The chemicals giant Ineos has its sights on a new target – energy – and it has the resources to make an impact. Run from Switzerland and the UK, the group posted sales of £19.9bn and profits of £2.5bn from its wholly owned businesses, topping Britain’s privately owned heavyweights for a third consecutive year. Including its share of joint venture revenues, total sales hit £29.6bn in 2016. Jim Ratcliffe, 64, founder, chairman and 60% owner of Ineos, is using its capital to move upstream, aiming to make the business the UK’s leading player in shale gas. In his words, “shale and nuclear are the way to keep the lights on”.
A chemical engineer and qualified accountant, Ratcliffe is deploying a tried and tested strategy in pursuit of this goal, buying unwanted or lossmaking assets that he believes can be run more effectively. It is the strategy he followed in 1998 when he led a £91m buyout of Inspec’s chemicals division and started acquiring the unwanted subsidiaries of chemicals giants such as BP, BASF, ICI and Dow.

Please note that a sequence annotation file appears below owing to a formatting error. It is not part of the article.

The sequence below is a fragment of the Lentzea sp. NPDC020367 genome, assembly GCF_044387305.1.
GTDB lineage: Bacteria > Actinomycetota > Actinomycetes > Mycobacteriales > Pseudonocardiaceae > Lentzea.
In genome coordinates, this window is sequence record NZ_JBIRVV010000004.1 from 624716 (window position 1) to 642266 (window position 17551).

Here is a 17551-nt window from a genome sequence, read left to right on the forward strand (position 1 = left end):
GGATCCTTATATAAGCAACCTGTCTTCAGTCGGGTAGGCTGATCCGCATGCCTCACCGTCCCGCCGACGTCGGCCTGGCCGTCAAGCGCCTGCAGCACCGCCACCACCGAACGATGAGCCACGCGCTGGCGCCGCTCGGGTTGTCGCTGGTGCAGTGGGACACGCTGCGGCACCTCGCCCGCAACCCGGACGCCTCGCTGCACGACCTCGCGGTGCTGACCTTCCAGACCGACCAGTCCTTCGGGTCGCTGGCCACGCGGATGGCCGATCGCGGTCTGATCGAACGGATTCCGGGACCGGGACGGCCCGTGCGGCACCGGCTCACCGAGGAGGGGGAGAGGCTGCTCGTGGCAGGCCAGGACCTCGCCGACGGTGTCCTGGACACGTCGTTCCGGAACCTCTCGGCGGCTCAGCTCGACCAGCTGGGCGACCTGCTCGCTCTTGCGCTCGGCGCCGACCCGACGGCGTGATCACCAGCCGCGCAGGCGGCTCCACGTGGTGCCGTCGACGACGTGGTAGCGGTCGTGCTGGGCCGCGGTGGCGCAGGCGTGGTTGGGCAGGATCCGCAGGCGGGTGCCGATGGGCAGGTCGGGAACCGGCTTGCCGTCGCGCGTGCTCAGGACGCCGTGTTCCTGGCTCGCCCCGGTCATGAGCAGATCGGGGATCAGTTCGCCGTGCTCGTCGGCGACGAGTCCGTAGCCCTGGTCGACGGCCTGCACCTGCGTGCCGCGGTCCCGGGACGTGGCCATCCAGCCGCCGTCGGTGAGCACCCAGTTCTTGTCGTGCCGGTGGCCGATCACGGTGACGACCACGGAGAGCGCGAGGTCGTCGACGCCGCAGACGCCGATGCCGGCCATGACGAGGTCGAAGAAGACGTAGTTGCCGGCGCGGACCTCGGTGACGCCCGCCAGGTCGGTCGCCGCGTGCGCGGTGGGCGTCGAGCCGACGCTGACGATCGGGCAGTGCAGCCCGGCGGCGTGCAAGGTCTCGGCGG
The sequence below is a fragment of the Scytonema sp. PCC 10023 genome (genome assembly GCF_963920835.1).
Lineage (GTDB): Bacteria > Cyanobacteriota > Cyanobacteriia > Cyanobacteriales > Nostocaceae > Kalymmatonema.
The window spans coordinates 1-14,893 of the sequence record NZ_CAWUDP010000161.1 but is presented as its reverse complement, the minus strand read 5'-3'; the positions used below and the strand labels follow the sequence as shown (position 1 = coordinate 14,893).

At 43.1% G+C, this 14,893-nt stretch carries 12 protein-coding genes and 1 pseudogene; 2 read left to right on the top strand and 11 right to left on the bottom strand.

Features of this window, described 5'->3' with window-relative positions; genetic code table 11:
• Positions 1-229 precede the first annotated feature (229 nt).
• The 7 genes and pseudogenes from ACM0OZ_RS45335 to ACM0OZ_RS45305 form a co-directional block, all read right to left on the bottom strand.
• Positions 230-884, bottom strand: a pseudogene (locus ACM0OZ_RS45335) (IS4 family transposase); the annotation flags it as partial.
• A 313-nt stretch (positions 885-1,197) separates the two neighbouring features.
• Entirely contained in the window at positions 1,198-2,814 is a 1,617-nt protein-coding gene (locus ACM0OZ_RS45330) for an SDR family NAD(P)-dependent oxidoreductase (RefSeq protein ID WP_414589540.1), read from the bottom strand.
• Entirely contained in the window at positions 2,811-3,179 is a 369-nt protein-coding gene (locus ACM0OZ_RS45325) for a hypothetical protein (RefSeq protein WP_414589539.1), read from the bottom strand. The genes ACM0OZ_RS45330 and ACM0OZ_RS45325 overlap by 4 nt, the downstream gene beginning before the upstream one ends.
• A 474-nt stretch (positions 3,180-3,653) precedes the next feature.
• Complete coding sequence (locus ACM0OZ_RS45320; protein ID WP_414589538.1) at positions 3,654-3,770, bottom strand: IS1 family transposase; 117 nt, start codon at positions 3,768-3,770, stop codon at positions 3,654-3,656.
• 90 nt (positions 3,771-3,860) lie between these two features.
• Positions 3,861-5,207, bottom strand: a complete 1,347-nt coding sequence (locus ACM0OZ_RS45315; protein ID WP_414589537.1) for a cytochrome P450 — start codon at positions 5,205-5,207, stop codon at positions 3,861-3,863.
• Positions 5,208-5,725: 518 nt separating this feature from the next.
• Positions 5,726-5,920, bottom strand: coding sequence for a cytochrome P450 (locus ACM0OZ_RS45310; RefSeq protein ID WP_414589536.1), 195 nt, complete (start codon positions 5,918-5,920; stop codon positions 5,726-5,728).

It was the £5.1bn acquisition of BP’s petrochemicals business Innovene in 2005, including the Grangemouth oil refinery in Scotland, that made Ineos one of the world’s largest chemicals manufacturers. Its chemicals are used in products ranging from plastics to medicines.
Having voted to leave the EU, Ratcliffe believes that using its own raw materials and homemade energy will allow Britain to trade and manufacture its way to a more robust future. Ineos holds UK shale gas licences to more than 1.2m acres, and Ratcliffe has plans to make a 4×4 in the style of Land Rover’s retired Defender model.
Ineos should be able to fuel the car, having acquired BP’s Forties pipeline in April for $250m (£190m) and the Danish giant Dong Energy’s oil and gas business in a deal worth up to £1bn in May. Both are North Sea operations.
If there is anything Ineos is lacking for a post-Brexit UK, it is certainly not energy.
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